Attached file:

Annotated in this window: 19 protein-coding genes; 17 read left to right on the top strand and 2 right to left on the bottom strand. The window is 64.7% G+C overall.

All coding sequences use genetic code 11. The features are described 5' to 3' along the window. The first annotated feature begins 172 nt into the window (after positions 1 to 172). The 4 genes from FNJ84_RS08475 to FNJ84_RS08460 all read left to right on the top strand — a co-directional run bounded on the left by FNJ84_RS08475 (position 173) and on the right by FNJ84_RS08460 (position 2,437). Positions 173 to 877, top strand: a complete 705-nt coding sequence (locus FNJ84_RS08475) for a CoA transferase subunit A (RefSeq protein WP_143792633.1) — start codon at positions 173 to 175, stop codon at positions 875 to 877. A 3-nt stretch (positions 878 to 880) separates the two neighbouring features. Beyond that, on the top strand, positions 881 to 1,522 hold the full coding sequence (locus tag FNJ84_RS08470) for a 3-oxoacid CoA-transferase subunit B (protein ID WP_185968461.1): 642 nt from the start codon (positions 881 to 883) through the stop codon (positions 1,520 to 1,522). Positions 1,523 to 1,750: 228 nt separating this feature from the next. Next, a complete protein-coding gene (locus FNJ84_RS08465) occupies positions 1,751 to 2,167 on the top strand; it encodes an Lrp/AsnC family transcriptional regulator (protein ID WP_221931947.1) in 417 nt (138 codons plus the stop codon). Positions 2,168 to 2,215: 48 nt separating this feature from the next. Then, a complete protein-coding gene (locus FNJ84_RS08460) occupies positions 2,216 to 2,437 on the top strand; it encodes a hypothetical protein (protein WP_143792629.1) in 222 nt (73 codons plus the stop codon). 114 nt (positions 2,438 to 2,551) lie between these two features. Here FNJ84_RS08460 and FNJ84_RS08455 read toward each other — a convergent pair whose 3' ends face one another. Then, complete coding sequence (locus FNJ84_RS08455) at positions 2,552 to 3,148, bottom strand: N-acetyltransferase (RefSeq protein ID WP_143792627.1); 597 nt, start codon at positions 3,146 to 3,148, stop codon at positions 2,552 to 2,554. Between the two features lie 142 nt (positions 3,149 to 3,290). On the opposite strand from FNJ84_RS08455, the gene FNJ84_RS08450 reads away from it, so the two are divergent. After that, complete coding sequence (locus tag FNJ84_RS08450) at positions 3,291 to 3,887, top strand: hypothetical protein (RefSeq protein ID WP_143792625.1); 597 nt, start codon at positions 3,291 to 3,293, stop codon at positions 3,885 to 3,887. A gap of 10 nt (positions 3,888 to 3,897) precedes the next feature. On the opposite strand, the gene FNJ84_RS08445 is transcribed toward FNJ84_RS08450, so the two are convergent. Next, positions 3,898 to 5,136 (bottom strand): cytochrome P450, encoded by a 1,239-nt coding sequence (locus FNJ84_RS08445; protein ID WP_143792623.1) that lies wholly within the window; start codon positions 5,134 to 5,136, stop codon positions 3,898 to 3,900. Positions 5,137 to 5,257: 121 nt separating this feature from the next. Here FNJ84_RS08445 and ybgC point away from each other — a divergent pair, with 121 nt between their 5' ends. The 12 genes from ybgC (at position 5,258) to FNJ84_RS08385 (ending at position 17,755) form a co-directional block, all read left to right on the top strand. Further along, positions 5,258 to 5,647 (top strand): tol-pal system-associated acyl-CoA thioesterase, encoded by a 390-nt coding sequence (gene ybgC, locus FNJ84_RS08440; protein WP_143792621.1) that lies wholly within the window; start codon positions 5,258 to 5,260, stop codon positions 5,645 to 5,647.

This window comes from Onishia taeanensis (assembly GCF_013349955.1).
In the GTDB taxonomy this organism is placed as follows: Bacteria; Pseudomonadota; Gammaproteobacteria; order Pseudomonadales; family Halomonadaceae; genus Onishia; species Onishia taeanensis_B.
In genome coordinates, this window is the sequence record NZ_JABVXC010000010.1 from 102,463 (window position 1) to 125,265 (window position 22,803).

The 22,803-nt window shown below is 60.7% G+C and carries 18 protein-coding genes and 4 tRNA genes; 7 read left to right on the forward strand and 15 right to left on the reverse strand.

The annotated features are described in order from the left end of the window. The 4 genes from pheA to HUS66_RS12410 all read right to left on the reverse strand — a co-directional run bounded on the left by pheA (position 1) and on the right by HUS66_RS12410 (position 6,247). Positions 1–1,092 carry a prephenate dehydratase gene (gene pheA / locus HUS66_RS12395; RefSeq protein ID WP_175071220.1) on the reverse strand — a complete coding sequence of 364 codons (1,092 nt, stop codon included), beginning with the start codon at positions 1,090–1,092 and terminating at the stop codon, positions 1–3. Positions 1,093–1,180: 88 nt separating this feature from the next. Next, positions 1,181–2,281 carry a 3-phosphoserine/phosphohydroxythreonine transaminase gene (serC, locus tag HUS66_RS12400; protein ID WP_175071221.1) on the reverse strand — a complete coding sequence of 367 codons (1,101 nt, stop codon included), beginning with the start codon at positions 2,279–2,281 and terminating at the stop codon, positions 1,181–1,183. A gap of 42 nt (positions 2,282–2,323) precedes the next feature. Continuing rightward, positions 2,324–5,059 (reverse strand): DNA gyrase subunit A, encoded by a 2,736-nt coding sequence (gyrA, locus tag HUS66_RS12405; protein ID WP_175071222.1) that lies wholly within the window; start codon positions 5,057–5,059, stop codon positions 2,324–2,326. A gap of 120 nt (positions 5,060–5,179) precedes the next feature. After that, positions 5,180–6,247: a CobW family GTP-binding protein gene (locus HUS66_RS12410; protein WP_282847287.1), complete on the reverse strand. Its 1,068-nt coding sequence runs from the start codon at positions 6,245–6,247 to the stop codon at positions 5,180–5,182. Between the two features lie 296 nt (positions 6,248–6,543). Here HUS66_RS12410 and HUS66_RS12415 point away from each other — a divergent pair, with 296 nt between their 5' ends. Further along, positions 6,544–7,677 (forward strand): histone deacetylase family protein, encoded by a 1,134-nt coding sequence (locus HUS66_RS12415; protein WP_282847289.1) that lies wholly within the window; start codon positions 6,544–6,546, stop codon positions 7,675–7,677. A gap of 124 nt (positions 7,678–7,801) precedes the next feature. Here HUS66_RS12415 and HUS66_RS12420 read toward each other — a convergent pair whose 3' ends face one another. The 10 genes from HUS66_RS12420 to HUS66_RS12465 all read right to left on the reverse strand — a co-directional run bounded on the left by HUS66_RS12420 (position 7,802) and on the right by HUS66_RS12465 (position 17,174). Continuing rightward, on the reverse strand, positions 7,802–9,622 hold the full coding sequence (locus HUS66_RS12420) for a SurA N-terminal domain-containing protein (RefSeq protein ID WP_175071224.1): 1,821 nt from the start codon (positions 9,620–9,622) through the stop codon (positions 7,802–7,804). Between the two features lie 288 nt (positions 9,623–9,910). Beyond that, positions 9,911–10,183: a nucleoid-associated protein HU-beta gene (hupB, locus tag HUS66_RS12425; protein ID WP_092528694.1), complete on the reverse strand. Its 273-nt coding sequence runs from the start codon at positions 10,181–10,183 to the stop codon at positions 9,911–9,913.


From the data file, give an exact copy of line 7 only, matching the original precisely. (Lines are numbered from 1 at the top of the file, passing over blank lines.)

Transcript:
The annotated features are described in order from the left end of the window. The 4 genes from pheA to HUS66_RS12410 all read right to left on the reverse strand — a co-directional run bounded on the left by pheA (position 1) and on the right by HUS66_RS12410 (position 6,247). Positions 1–1,092 carry a prephenate dehydratase gene (gene pheA / locus HUS66_RS12395; RefSeq protein ID WP_175071220.1) on the reverse strand — a complete coding sequence of 364 codons (1,092 nt, stop codon included), beginning with the start codon at positions 1,090–1,092 and terminating at the stop codon, positions 1–3. Positions 1,093–1,180: 88 nt separating this feature from the next. Next, positions 1,181–2,281 carry a 3-phosphoserine/phosphohydroxythreonine transaminase gene (serC, locus tag HUS66_RS12400; protein ID WP_175071221.1) on the reverse strand — a complete coding sequence of 367 codons (1,101 nt, stop codon included), beginning with the start codon at positions 2,279–2,281 and terminating at the stop codon, positions 1,181–1,183. A gap of 42 nt (positions 2,282–2,323) precedes the next feature. Continuing rightward, positions 2,324–5,059 (reverse strand): DNA gyrase subunit A, encoded by a 2,736-nt coding sequence (gyrA, locus tag HUS66_RS12405; protein ID WP_175071222.1) that lies wholly within the window; start codon positions 5,057–5,059, stop codon positions 2,324–2,326. A gap of 120 nt (positions 5,060–5,179) precedes the next feature. After that, positions 5,180–6,247: a CobW family GTP-binding protein gene (locus HUS66_RS12410; protein WP_282847287.1), complete on the reverse strand. Its 1,068-nt coding sequence runs from the start codon at positions 6,245–6,247 to the stop codon at positions 5,180–5,182. Between the two features lie 296 nt (positions 6,248–6,543). Here HUS66_RS12410 and HUS66_RS12415 point away from each other — a divergent pair, with 296 nt between their 5' ends. Further along, positions 6,544–7,677 (forward strand): histone deacetylase family protein, encoded by a 1,134-nt coding sequence (locus HUS66_RS12415; protein WP_282847289.1) that lies wholly within the window; start codon positions 6,544–6,546, stop codon positions 7,675–7,677. A gap of 124 nt (positions 7,678–7,801) precedes the next feature. Here HUS66_RS12415 and HUS66_RS12420 read toward each other — a convergent pair whose 3' ends face one another. The 10 genes from HUS66_RS12420 to HUS66_RS12465 all read right to left on the reverse strand — a co-directional run bounded on the left by HUS66_RS12420 (position 7,802) and on the right by HUS66_RS12465 (position 17,174). Continuing rightward, on the reverse strand, positions 7,802–9,622 hold the full coding sequence (locus HUS66_RS12420) for a SurA N-terminal domain-containing protein (RefSeq protein ID WP_175071224.1): 1,821 nt from the start codon (positions 9,620–9,622) through the stop codon (positions 7,802–7,804). Between the two features lie 288 nt (positions 9,623–9,910). Beyond that, positions 9,911–10,183: a nucleoid-associated protein HU-beta gene (hupB, locus tag HUS66_RS12425; protein ID WP_092528694.1), complete on the reverse strand. Its 273-nt coding sequence runs from the start codon at positions 10,181–10,183 to the stop codon at positions 9,911–9,913.